When Mercedes-Benz first introduced PRE-SAFE in 2002, it was described as a system which could ‘predict’ an impending accident and initiate measures to reduce the severity of the impact on the occupants of the vehicle. There are no statistics to show how many lives PRE-SAFE has helped to save, or how many injuries it has helped to prevent or minimise. However, analyses carried out by Mercedes-Benz accident research teams have shown that more than two-thirds of all traffic accidents are preceded by critical driving situations which enable conclusions to be drawn about risks or impending collisions. PRE-SAFE is therefore a significant element of the holistic safety concept of Mercedes-Benz known as “Real Life Safety”.

Analyses performed during crash tests show just how important and effective anticipatory occupant protection can be. In the case of seatbelt tensioning, for example, the precautionary measures mean that the driver and front passenger are held in their seats in the best possible position and so do not move forwards as much prior to the impact as a result of emergency braking, and the loads exerted are therefore reduced. These tests have shown that the head of a dummy is subjected to around 30% less stress, while a reduction of around 40% has been recorded in the neck area.

When it was first introduced, PRE-SAFE focussed on increasing passenger restraint effectiveness. Over the past 10 years, PRE-SAFE has evolved and become more sophisticated, activating other measures to reduce the severity of an impact on the occupants

“The essential feature of PRE-SAFE is the way in which it links the phase prior to the accident with the phase during the accident”, explained Prof. Dr. Rodolfo Schoneburg, Head of Passive Safety and Vehicle Functions at Mercedes-Benz Cars.

“In the past, it was the case that passive safety systems were not activated until the moment of the accident. That was the point at which the airbags were inflated, the seat belts tensioned, etc. Prior to this, active safety systems such as Brake Assist and ESP were engaged. With PRE‑SAFE, for the first time, we have used the active safety systems to condition or activate the passive safety systems,” he said.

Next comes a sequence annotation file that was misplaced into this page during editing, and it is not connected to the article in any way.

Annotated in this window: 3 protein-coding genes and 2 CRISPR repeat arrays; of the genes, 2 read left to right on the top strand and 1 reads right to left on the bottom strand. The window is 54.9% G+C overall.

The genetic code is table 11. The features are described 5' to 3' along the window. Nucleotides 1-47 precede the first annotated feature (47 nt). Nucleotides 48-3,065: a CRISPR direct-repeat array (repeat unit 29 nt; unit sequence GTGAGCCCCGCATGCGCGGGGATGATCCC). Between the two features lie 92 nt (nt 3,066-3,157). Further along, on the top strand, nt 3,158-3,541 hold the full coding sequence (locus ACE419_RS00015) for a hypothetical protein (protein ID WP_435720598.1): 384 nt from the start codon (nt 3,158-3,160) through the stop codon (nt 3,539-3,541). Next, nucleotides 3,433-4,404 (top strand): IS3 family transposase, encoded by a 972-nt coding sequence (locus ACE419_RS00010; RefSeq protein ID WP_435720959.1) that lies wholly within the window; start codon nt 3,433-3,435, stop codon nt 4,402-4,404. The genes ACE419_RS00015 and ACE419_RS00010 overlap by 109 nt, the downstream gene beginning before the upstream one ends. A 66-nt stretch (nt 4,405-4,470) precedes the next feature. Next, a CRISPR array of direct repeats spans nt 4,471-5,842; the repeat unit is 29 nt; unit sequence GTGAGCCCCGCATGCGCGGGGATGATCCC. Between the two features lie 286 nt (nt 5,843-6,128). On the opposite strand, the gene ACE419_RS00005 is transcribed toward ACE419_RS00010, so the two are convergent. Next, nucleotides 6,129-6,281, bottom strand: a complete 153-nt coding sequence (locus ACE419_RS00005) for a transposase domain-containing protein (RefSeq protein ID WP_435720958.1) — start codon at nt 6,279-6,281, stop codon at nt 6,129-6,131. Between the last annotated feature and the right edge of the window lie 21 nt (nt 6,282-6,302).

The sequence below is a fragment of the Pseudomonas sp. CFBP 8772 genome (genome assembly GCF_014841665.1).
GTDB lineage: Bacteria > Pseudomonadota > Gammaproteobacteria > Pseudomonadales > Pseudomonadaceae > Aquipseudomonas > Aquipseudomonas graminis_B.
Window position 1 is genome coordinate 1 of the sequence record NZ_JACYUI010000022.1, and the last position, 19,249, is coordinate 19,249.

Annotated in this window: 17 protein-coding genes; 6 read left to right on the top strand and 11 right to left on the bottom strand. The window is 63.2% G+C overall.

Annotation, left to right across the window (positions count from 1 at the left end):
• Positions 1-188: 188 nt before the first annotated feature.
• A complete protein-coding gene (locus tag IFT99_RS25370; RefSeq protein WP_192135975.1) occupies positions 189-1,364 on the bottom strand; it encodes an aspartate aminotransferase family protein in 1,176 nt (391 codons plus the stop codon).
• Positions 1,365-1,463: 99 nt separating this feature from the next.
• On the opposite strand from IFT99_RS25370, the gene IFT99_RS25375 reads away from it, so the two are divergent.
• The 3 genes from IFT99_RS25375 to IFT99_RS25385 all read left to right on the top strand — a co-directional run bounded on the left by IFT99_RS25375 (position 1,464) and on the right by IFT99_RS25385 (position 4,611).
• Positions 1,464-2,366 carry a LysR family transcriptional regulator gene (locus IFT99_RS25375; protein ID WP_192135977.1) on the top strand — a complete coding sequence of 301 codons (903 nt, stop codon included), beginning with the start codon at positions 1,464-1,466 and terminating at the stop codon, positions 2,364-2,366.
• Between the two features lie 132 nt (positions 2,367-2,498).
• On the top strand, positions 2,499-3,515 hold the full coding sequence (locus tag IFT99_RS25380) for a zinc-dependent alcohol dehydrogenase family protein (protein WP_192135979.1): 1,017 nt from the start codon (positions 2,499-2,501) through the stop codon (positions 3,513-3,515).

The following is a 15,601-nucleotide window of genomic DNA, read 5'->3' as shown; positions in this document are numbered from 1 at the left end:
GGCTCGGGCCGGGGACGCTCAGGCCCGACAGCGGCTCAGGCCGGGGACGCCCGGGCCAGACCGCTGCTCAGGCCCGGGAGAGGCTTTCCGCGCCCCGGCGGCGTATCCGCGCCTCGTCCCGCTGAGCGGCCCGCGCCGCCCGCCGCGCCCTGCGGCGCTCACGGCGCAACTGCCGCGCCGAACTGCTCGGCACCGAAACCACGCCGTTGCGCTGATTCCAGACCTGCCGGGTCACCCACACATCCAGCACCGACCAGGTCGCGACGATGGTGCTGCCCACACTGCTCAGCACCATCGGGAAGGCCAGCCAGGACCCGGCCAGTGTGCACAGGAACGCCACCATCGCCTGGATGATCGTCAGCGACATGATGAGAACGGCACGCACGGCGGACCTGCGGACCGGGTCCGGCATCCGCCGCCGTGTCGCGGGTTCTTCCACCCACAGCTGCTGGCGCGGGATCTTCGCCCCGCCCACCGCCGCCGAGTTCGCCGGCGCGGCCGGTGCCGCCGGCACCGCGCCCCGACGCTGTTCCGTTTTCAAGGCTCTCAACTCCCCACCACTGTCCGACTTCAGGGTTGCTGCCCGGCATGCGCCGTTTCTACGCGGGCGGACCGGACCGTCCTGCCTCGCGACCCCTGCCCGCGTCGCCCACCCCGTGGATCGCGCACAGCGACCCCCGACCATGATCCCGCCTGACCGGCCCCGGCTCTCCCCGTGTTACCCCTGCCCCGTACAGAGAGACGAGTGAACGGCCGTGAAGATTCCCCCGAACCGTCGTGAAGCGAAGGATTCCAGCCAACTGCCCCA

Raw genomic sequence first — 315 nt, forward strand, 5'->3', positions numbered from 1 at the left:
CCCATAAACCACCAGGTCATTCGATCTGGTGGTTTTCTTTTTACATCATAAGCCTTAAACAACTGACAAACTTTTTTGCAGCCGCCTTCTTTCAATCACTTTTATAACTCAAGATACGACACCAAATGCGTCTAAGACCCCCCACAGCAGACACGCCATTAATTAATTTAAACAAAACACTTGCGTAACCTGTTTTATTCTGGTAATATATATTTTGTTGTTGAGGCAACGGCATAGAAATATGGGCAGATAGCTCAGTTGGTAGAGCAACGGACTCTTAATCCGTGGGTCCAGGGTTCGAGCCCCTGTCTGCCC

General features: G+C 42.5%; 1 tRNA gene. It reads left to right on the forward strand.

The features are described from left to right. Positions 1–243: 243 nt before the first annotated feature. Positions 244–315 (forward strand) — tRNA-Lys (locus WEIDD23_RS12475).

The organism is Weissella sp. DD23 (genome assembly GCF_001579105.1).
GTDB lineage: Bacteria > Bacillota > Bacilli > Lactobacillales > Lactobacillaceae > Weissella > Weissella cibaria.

PRE-SAFE is able to activate protective measures for the vehicle’s occupants as a precaution. The aim is to prepare the occupants and vehicle for an imminent collision so that the seatbelts and airbags are able to fulfil their protective function to maximum effect during an impact. What’s more, the PRE-SAFE protective measures are reversible: if the accident is averted, the advance tensioning of the seat belts is halted automatically and the occupants are able to reset the positions of the seats and the sliding sunroof. The anticipatory occupant protection system is then immediately ready for action again.

PRE-SAFE can be activated in the event of emergency or panic braking, severe oversteer or understeer, critical steering manoeuvres or increased brake assistance by the adaptive Brake Assist system. Early detection of an accident is possible because PRE-SAFE is networked with the Brake Assist and ESP systems. Their sensors detect potential critical driving situations and send appropriate information to the electronic control units within milliseconds.

When installed in combination with DISTRONIC PLUS, PRE-SAFE also uses the information provided by the short-range radar sensors in the front bumper to tension the front seatbelts at the very last moment before an unavoidable collision, thus reducing the forces exerted on the driver and front passenger during a crash. This PRE-SAFE function is literally the “ultima ratio” of anticipatory occupant protection, since the accident occurs around 150 milliseconds later.

A book on biology served as a source of inspiration; images of a cat among documents belonging to his daughter who was studying prompted Mercedes-Benz engineer Karl-Heinz Baumann to come up with the idea of an anticipatory occupant protection system. This is because a cat turns and stretches itself when falling, to ensure that it is in the best possible position prior to landing.

In 1999, Mercedes-Benz established a PRE-SAFE steering committee comprising employees from the two areas of active safety – i.e. accident avoidance – and passive safety. “We met on a regular basis, and on the one hand developed the sensor system and trigger algorithms, and on the other the actuators in the vehicle, such as a reversible seat belt tensioner in particular”, recalled Prof. Schoneburg. “The main innovation was this novel linking together of active and passive safety.”

Next S-Class (camouflaged prototype shown above) will have even more advanced PRE-SAFE

“The name PRE-SAFE comes from ‘preventive occupant protection’, or ‘preventive safety'”, explained Mr. Baumann. “That was the key idea: to use the time to undertake preventive, reversible measures which, if an accident were to occur, would be an advantage, but which if an accident were not to occur, would not be a disadvantage.”

Mercedes-Benz launched the first generation of PRE-SAFE in the S-Class as standard as early as October 2002.

In the next generation of the S-Class, Mercedes-Benz is extending the PRE‑SAFE system even further with a number of new functions. These can help to prevent collisions with pedestrians and vehicles in front in city traffic.

PRE-SAFE is now available in a total of 14 model series in the Mercedes-Benz range and almost 60% of its passenger cars delivered worldwide in 2012 have been fitted with the system.

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